Oligarchies of Banking Technology

About 96% of today’s market is controlled by only four core banking vendors: FIS, Fiserv, Jack Henry, and D+H. The remaining 4% of the market is comprised of small, niche, and foreign vendors.

Core banking software is the glue that holds banks together, “processing all deposits, payments, loans, most bank transactions and customer data.” The four large core banking vendors have dominated the market due to their history of performance, delivery and numbers. They have become masters of their customers’ business. Art Gillis, who has been tracking the market for decades, says, “They know the business of banking better than bankers and they just happen to have a tool bag of technology products.”

Could second or third tier core banking vendors break into the top tier? Probably not. The second tier of core banking vendors has been shrinking every year due to the herd-like behavior of the industry. Bankers follow the leader, leaving the smaller vendors behind. Banks that go with small core vendors are taking a chance on a company that possibly won’t be around in ten years.

Larger vendors are also benefiting from a recent trend in which banks are looking to reduce the amount of vendors they work with. This trend is partly motivated by recent regulations in the market. Scott Hanson, executive vice president at D+H says, “There are so many requirements in terms of vendor management programs now that it’s easier to have a smaller number.” This trend is also driven by the fact that supplementary technologies like mobile banking and internet were once considered a luxury, but now have become more essential than the core engine itself. People are looking for these technologies to be fully integrated. Hanson adds, The ability to open and originate new accounts or handle deposits, bill payments, person-to-person payments, consumer loans or mortgage loans in a self-service model were considered novelties a few years ago, but now these tasks need to be so tightly integrated with the core offering that you can’t tell the difference when it comes to moving data back and forth.”

Banks that choose to work with one large vendor for various products can be comforted by the fact that their platforms will work and communicate with each other. It is hectic for banks to buy software from different companies because they are forced to manage it all. Bank regulators are keeping large vendors responsible for management and to make responsible decisions for their clients, which helps companies like Fiserv that have a strong financial position and cash reserves.

The remaining small vendors sell themselves to larger core vendors. Earlier this year, Fiserv bough Open Solutions for their acclaimed real-time technology but accumulated their debt.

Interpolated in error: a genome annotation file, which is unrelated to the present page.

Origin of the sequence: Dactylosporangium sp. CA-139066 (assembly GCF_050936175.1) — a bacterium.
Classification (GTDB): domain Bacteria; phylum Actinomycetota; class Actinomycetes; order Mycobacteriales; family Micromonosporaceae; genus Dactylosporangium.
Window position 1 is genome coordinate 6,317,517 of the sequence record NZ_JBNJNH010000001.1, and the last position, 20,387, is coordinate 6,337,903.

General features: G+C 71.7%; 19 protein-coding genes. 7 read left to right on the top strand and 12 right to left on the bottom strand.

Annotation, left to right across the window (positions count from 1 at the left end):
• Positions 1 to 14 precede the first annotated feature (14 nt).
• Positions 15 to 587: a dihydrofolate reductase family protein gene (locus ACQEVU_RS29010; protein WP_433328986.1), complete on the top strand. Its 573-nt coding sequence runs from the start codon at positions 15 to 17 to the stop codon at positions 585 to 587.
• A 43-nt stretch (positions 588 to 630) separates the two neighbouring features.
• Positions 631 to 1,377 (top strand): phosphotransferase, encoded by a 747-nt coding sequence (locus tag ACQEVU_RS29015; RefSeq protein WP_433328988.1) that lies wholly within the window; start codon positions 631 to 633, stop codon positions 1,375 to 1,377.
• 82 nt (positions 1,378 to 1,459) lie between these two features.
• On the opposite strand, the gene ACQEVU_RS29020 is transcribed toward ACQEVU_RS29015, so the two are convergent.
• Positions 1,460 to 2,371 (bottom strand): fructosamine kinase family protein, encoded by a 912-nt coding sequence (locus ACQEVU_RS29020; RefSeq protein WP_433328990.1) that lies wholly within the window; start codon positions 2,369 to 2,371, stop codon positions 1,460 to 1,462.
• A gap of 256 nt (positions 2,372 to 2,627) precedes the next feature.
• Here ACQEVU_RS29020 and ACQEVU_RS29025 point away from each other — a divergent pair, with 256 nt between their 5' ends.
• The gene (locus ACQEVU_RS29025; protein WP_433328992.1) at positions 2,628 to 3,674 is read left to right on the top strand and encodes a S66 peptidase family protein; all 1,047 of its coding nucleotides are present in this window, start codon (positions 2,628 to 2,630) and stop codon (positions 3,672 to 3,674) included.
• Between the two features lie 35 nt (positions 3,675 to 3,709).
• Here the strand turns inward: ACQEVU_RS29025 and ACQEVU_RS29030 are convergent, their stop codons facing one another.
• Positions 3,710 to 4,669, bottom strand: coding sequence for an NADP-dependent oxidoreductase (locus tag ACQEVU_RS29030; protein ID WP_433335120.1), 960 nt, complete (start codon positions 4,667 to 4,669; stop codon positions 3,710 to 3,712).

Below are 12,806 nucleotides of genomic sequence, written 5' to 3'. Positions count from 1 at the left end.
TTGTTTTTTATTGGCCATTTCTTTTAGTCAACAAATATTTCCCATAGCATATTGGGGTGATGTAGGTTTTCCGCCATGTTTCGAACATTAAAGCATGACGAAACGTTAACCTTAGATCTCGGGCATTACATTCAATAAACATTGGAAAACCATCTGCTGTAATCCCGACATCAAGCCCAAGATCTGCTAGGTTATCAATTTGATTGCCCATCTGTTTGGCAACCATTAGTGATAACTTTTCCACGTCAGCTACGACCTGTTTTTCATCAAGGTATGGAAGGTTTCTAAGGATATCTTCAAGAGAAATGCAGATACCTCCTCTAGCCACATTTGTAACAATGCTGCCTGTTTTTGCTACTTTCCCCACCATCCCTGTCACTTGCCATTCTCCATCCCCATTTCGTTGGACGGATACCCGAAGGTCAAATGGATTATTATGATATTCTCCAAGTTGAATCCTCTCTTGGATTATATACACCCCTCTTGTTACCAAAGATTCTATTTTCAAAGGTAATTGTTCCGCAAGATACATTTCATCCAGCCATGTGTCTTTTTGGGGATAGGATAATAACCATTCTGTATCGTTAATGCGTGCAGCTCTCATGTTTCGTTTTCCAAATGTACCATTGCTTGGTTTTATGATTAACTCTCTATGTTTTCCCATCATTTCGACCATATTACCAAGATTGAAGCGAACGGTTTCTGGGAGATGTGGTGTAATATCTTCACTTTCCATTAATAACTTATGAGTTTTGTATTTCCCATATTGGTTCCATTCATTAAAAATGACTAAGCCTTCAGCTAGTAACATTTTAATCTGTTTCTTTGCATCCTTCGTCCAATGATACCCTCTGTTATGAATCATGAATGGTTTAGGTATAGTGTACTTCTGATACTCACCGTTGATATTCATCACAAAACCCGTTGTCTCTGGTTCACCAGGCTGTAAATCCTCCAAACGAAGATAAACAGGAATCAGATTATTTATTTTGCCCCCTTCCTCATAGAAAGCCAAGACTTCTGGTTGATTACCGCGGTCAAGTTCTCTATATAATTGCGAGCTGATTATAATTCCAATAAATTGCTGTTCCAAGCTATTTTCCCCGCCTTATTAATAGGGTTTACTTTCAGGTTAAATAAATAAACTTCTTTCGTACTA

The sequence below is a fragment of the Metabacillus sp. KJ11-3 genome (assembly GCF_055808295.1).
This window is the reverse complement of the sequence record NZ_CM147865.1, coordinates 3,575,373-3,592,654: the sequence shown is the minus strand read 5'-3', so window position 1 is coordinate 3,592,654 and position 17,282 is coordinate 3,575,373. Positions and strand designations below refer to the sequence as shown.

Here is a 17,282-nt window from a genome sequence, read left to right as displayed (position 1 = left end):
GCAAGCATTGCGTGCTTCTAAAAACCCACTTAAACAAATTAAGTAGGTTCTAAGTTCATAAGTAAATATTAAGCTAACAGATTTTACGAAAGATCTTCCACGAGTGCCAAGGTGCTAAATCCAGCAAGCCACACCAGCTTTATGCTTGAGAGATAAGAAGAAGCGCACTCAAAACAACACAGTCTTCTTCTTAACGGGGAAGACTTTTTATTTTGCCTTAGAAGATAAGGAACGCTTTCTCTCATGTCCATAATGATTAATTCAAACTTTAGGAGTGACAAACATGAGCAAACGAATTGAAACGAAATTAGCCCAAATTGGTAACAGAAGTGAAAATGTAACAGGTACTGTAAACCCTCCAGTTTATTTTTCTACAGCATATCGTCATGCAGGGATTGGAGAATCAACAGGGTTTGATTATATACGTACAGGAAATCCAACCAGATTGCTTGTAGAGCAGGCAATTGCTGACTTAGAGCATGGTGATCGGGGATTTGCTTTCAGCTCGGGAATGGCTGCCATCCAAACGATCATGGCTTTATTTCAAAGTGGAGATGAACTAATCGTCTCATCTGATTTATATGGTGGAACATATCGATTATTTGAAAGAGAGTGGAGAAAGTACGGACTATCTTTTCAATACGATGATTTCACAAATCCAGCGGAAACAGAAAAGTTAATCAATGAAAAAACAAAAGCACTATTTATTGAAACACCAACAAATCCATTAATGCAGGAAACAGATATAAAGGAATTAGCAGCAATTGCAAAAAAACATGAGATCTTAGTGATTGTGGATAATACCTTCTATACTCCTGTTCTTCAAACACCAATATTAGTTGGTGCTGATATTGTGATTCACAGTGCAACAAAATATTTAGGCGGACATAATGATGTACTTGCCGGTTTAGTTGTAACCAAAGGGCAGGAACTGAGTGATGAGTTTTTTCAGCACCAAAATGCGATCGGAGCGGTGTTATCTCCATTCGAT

Global vendors like Accenture, Infosys, TCS, IBM, SAP, CSC and Oracle are trying to make their way into the U.S. core banking market, but haven’t been successful. They are faced with the challenges of meeting American consumer needs as well as following U.S. regulations. Also, banks are scared to partner with global vendors from an incident that occurred a few years ago where a foreign vendor collapsed in a partnership with a large regional bank.

One company that did break into top tier core banking is D+H because of its purchase of Harland Financial Solutions. Bill Neville, president of D+H USA, says “the acquisition of Harland will bring ‘revenue synergies,’ through cross-selling between the 1,700 U.S. community bank and credit union clients D+H acquired through its purchases of MortgageBot and Compushare and Harland’s 5,400 core banking clients.”

What does this mean for FinTech?

Fintech companies can compete with large core vendors because they offer software to market niches that most large vendors don’t sell. Nearly all large core vendors do not publish an API, and even if their current versions did, most banks are running an out-of-date version. Fintech companies that have an API based platform that can be easily integrated into an existing core system stand a chance against large vendors. Additionally, most core system implementations are batch-posting systems, which means that real-time data isn’t available. Fintech companies have an advantage if they offer systems where banks and customers can get their information in real-time.

Graham Seel says, “the key for Fintech companies is to focus on areas around the periphery of the core banking systems.” With the integration of Fintech systems, banks can reduce their dependency on their core vendor. Fintech companies should target small banks that want a boost in their software without having to do a pricey and complicated core conversion.

 Today, most millennials are online bank customers, inspiring the banking industry to rethink the future of their services. TD Bank released the results of a survey on millennial banking habits and found that 90% of respondents said they bank online or use mobile devices for bank services more often than going into their local bank. Fintech companies can help banks build their future in online banking with efficient applications that move their banking services online. Fintech is creating the future of the banking industry as they cater to the tech-savvy needs of millennials, which is something top tier vendors will need to adopt if they want to remain on top.

 Zikher is leading the banking industry into the future.

 Author: Whitney Besser


 Rouse, Justin. “Bank to the Future: Millennials Are Driving Trends in Banking Services.” Blog post. VOX Global. VOX Global, n.d. Web. 24 Jan. 2017.

 Seel, Graham. “Can FinTech Companies Thrive in Community Banking?” Finextra. Finextra, 2 July 2016. Web. 24 Jan. 2017.

 Yurcan, Bryan. “Can Big Four Core Banking Vendors’ Oligopoly Be Broken?” American Banker. N.p., 07 Oct. 2013. Web. 24 Jan. 2017.

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